Stuart L. Gordon’s regal landscape photography tackles the natural world on its own large scale. Gordon combs the land, waters, and occasional city of the North American west for the settings of his photos, which are endlessly variable but share certain aesthetic principles: minutely detailed textures, a classical balance of line and composition, and colors vivid enough to border on the surreal. A hilltop of golden wild grass blazes against the sky, miles of depth reduced to two stripes of blue and yellow. A single tree is depicted with the same majesty and care as an entire mountain range. Gordon is perhaps most adept at capturing the elements in motion, so that we see a thread-like waterfall flowing past or the wind lifting mist from a lake. In these, as in all of the artist’s works, no miniscule shadow or color fleck goes unrecorded.
Gordon spent his childhood in Brooklyn and today bases the majority of his photographic work out of his home in Bend, Oregon. He describes landscape photography as “being a participant, rather than merely an observer, in a magical moment in nature.”
“I look to create movement and a sense of space through images, words, facades, colors and designs,” explains Dallas-based artist Debbie Klein. “My process is a combination of techniques found in collage, screen printing, photography, painting and graphic design.” The works resulting from this multidisciplinary practice, which often consist of thematically related images arranged into long vertical, horizontal or rectangular assemblages, use bold colors, text and abstract shapes to connect otherwise disparate spaces like urban scenes, dramatic landscapes, found objects, street signs and graffiti.
By layering so many photos and graphic elements, Klein creates quasi-impressionistic compositions that offer dizzying, repeatedly reflected and disorienting views of bustling city streets and fleeting glimpses of urban ephemera. In addition to their incredible dynamism, though, her images manage to convey a sense of order, a formal balance that seems rooted in her use of abstract elements. Grounding bustling activity with clean lines, she finds harmonic balance in carefully composed urban delirium.
George Ligon’s greatest muse is the natural landscape, and his brilliant photographic work takes a classic formal stance which foregrounds beauty and composition. Mounting his photographic images on canvas, metallic paper, and metal, his works have a painterly sensibility which both grounds and emphasizes the mediumistic qualities of color. Coming from a background in commercial photography, particularly beauty and fashion, Ligon’s expert touch and sensitive eye for composition transfer equally well into the realm of fine art. Crisp details, expansive color fields and majestic snapshots of earthly splendors and natural landscapes express a distinct longing for the communion of man and nature. A world traveler, Ligon’s works of distant lands explore notions such as foreign/domestic, home/abroad and the inherent, universal pleasure we take in vision, wherever we are in time and space.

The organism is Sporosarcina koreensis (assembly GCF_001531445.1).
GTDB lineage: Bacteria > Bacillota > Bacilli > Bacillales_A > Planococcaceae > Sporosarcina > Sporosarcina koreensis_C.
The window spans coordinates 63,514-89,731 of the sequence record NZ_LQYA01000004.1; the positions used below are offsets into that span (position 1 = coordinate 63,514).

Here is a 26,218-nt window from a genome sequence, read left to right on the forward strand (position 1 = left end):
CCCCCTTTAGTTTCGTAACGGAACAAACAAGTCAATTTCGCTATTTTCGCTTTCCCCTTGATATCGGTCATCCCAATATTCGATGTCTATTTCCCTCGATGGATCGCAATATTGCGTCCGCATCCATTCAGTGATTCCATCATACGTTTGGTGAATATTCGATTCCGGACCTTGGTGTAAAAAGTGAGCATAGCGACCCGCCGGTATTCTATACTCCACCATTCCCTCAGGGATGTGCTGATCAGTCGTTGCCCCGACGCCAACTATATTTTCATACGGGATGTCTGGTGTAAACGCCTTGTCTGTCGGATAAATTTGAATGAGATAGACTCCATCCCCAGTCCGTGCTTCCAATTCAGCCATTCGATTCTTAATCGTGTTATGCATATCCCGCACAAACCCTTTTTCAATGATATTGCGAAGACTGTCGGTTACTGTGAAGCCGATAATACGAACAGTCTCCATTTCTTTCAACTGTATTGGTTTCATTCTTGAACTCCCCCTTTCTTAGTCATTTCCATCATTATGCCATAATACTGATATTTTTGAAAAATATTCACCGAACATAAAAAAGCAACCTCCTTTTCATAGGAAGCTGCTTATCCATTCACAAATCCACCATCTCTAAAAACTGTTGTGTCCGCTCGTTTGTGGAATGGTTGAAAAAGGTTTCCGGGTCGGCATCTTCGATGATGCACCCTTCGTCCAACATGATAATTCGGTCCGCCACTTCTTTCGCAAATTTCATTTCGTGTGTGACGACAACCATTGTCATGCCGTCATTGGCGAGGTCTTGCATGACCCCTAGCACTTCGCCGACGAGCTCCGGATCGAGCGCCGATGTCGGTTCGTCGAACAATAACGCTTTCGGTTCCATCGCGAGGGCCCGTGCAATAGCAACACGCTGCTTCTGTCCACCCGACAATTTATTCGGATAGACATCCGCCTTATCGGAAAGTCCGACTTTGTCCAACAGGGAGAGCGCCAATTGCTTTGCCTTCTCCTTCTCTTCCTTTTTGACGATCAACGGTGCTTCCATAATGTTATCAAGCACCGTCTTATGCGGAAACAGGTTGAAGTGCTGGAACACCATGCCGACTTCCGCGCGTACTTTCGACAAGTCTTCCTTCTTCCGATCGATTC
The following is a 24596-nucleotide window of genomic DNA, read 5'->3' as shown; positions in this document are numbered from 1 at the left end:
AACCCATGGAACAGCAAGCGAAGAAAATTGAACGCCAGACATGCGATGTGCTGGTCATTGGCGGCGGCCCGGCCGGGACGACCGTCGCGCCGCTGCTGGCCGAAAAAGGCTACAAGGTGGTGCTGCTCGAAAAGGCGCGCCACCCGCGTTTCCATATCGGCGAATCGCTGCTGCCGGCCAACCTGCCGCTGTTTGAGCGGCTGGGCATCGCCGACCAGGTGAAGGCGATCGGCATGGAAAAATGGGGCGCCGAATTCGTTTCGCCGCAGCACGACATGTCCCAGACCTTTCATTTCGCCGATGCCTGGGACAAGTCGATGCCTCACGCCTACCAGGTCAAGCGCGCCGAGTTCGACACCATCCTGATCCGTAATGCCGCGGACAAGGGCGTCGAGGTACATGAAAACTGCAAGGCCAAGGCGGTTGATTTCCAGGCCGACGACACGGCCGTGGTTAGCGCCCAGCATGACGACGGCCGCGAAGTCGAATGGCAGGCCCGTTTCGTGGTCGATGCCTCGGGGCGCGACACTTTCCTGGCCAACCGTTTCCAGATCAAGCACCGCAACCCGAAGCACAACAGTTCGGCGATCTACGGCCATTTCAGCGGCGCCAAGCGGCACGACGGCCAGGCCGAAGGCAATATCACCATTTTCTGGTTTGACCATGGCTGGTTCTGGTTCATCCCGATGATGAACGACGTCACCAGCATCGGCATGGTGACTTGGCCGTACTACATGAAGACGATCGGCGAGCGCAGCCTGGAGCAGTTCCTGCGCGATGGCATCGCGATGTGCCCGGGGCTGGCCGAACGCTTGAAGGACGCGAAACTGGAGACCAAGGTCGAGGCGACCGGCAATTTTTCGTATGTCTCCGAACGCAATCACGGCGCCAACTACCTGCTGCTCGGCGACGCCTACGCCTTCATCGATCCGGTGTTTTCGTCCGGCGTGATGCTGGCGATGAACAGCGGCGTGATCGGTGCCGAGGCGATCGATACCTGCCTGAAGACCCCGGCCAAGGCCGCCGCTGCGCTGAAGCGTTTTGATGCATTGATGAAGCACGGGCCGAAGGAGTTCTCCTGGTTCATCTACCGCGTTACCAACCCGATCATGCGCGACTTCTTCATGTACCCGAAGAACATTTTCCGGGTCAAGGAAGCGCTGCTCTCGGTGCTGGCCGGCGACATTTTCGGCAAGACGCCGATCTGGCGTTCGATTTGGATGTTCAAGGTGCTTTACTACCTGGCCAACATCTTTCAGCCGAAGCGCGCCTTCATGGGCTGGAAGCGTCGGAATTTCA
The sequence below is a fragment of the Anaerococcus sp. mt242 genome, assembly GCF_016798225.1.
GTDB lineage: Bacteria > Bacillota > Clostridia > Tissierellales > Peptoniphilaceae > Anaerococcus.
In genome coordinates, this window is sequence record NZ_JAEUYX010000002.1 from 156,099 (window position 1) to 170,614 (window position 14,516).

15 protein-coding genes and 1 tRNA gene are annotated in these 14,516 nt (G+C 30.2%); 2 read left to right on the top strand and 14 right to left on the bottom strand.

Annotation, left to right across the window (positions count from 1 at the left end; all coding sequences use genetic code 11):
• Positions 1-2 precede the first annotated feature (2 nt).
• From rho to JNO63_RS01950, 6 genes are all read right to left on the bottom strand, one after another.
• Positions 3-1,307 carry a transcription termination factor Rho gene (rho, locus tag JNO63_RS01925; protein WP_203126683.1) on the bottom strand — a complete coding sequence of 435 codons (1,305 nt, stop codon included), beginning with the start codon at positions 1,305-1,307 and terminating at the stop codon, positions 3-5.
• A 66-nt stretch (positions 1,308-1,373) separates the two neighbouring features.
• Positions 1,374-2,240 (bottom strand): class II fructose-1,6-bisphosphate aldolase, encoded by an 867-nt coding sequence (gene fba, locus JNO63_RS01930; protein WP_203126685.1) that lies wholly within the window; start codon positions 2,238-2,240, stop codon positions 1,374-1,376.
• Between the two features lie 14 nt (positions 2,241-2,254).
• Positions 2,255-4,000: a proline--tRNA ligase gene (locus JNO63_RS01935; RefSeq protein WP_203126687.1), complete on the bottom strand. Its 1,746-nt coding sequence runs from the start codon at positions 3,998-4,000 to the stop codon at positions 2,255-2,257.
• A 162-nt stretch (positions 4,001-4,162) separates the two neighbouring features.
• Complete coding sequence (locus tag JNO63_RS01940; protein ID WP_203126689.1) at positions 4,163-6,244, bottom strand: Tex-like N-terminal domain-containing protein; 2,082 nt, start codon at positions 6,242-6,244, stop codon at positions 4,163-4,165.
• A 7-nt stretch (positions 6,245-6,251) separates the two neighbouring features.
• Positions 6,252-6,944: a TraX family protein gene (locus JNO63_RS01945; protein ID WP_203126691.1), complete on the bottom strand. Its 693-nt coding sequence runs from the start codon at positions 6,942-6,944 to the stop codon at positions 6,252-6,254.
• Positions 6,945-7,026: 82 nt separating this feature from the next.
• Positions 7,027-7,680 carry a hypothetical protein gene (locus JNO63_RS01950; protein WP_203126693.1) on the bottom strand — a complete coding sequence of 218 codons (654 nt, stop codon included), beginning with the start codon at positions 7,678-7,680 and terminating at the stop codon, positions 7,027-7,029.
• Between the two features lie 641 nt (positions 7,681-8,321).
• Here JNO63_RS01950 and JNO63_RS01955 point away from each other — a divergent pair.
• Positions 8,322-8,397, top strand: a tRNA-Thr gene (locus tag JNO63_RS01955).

George Ligon was born in Harlem, New York City and is of African-American decent. He currently resides in Greenwood, South Carolina where he recently had a solo exhibition featuring new photographs which he took while traveling in Australia, New Zealand and Fiji.
American photographer Tom McGee is known for his classic approach to contemporary landscape photography. Characterized by the artist’s dynamic use of light and shadow, these limited edition photographic prints often expertly depict the cosmic color gradation of sunrise and sunset. McGee doesn’t leave the house without a camera and tripod, ensuring that he’s always poised to capture and compose the images that speak to him. Embracing a wide range of subject matter within his landscape motif, his works depict everything from urbanity’s gritty chic to majestic fields and looming natural monuments. Having traveled extensively across the Western United States, some of his most poignant and enduring works depict the mountains and deserts of the Southwest as well as the Pacific Northwest’s Puget Sound, the latter being a region of which the artist is particularly fond.
Tom McGee was born in Blythe, California and currently lives and works in Crosby, a suburb of Houston, Texas. An internationally acclaimed artist, in 2011 McGee exhibited a body of work at “The Gallery at Bulgar Centre” in Odessa, Ukraine.
Klaus Pfeiffer creates limited edition photographic prints on aluminum using the lambda method. His work is surreal and reflective, drawing viewers into a new perspective; like traditional Japanese art, his human figures are diminutive when compared to the landscapes and architecture surrounding them. When put in context with Pfeiffer’s artistic philosophy – namely, a desire to depict images that are meditations on Plato’s cave – this takes on an added level of meaning. “We take the shadows to be real things, not just reflections of reality,” he explains. “In my artwork I'm looking inside of the cave and searching for reasons… With very cautious manipulations I try to explore a cave exit.” The artist’s dominant color scheme consists of blues and oranges of varying tints and shades, which creates a sense of mood and unifies his work.